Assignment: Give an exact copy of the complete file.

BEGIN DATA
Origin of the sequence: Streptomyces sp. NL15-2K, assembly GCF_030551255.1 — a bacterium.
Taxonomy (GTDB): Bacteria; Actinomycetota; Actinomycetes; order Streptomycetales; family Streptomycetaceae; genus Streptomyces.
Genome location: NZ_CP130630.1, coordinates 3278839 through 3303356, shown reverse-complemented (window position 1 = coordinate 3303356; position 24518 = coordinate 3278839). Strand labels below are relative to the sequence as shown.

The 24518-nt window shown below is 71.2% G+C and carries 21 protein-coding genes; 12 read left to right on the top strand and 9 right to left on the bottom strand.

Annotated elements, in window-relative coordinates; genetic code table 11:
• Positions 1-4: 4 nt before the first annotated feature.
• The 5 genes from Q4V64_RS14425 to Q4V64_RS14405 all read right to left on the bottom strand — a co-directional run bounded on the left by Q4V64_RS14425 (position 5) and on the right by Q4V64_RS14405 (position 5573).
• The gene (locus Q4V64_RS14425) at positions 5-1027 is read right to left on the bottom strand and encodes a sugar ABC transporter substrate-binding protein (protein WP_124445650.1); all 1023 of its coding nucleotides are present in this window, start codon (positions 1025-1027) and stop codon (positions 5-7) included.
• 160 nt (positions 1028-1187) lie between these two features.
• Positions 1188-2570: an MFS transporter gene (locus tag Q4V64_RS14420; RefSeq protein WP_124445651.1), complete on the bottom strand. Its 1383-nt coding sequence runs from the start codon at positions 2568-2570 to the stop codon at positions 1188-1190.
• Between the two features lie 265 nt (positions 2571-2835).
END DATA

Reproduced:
Origin of the sequence: Streptomyces sp. NL15-2K, assembly GCF_030551255.1 — a bacterium.
Taxonomy (GTDB): Bacteria; Actinomycetota; Actinomycetes; order Streptomycetales; family Streptomycetaceae; genus Streptomyces.
Genome location: NZ_CP130630.1, coordinates 3278839 through 3303356, shown reverse-complemented (window position 1 = coordinate 3303356; position 24518 = coordinate 3278839). Strand labels below are relative to the sequence as shown.

The 24518-nt window shown below is 71.2% G+C and carries 21 protein-coding genes; 12 read left to right on the top strand and 9 right to left on the bottom strand.

Annotated elements, in window-relative coordinates; genetic code table 11:
• Positions 1-4: 4 nt before the first annotated feature.
• The 5 genes from Q4V64_RS14425 to Q4V64_RS14405 all read right to left on the bottom strand — a co-directional run bounded on the left by Q4V64_RS14425 (position 5) and on the right by Q4V64_RS14405 (position 5573).
• The gene (locus Q4V64_RS14425) at positions 5-1027 is read right to left on the bottom strand and encodes a sugar ABC transporter substrate-binding protein (protein WP_124445650.1); all 1023 of its coding nucleotides are present in this window, start codon (positions 1025-1027) and stop codon (positions 5-7) included.
• 160 nt (positions 1028-1187) lie between these two features.
• Positions 1188-2570: an MFS transporter gene (locus tag Q4V64_RS14420; RefSeq protein WP_124445651.1), complete on the bottom strand. Its 1383-nt coding sequence runs from the start codon at positions 2568-2570 to the stop codon at positions 1188-1190.
• Between the two features lie 265 nt (positions 2571-2835).